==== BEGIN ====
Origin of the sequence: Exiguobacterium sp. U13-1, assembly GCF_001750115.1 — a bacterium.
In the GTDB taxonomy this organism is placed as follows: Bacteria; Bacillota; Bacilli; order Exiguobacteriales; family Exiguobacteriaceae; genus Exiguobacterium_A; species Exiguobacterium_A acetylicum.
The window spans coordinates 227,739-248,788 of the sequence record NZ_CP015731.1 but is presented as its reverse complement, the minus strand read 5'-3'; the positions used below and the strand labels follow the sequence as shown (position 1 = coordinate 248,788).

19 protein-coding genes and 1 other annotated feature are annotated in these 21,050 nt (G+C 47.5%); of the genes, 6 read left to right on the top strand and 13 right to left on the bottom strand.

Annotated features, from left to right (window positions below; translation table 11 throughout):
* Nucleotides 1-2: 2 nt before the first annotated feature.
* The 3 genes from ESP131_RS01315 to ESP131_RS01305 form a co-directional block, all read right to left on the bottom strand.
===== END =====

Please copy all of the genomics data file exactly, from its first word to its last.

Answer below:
Origin of the sequence: Exiguobacterium sp. U13-1, assembly GCF_001750115.1 — a bacterium.
In the GTDB taxonomy this organism is placed as follows: Bacteria; Bacillota; Bacilli; order Exiguobacteriales; family Exiguobacteriaceae; genus Exiguobacterium_A; species Exiguobacterium_A acetylicum.
The window spans coordinates 227,739-248,788 of the sequence record NZ_CP015731.1 but is presented as its reverse complement, the minus strand read 5'-3'; the positions used below and the strand labels follow the sequence as shown (position 1 = coordinate 248,788).

19 protein-coding genes and 1 other annotated feature are annotated in these 21,050 nt (G+C 47.5%); of the genes, 6 read left to right on the top strand and 13 right to left on the bottom strand.

Annotated features, from left to right (window positions below; translation table 11 throughout):
* Nucleotides 1-2: 2 nt before the first annotated feature.
* The 3 genes from ESP131_RS01315 to ESP131_RS01305 form a co-directional block, all read right to left on the bottom strand.